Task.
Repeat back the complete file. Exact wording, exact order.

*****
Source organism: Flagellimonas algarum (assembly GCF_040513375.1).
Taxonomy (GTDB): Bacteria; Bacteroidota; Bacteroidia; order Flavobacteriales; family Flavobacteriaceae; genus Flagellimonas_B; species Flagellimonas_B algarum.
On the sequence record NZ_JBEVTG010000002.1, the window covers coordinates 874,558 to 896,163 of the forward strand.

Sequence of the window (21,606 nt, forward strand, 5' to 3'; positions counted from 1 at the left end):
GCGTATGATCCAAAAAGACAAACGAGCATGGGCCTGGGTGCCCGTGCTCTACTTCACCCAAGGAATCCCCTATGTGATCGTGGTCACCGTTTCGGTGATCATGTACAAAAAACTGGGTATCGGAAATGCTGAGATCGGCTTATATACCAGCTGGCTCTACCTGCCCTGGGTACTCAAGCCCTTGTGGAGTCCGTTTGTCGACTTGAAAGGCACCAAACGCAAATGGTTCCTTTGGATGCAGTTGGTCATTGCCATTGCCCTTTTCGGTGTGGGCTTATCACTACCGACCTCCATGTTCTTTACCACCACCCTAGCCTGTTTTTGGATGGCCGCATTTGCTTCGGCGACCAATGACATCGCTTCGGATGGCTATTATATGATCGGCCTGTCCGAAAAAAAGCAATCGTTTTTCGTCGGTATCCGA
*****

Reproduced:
Source organism: Flagellimonas algarum (assembly GCF_040513375.1).
Taxonomy (GTDB): Bacteria; Bacteroidota; Bacteroidia; order Flavobacteriales; family Flavobacteriaceae; genus Flagellimonas_B; species Flagellimonas_B algarum.
On the sequence record NZ_JBEVTG010000002.1, the window covers coordinates 874,558 to 896,163 of the forward strand.

Sequence of the window (21,606 nt, forward strand, 5' to 3'; positions counted from 1 at the left end):
GCGTATGATCCAAAAAGACAAACGAGCATGGGCCTGGGTGCCCGTGCTCTACTTCACCCAAGGAATCCCCTATGTGATCGTGGTCACCGTTTCGGTGATCATGTACAAAAAACTGGGTATCGGAAATGCTGAGATCGGCTTATATACCAGCTGGCTCTACCTGCCCTGGGTACTCAAGCCCTTGTGGAGTCCGTTTGTCGACTTGAAAGGCACCAAACGCAAATGGTTCCTTTGGATGCAGTTGGTCATTGCCATTGCCCTTTTCGGTGTGGGCTTATCACTACCGACCTCCATGTTCTTTACCACCACCCTAGCCTGTTTTTGGATGGCCGCATTTGCTTCGGCGACCAATGACATCGCTTCGGATGGCTATTATATGATCGGCCTGTCCGAAAAAAAGCAATCGTTTTTCGTCGGTATCCGA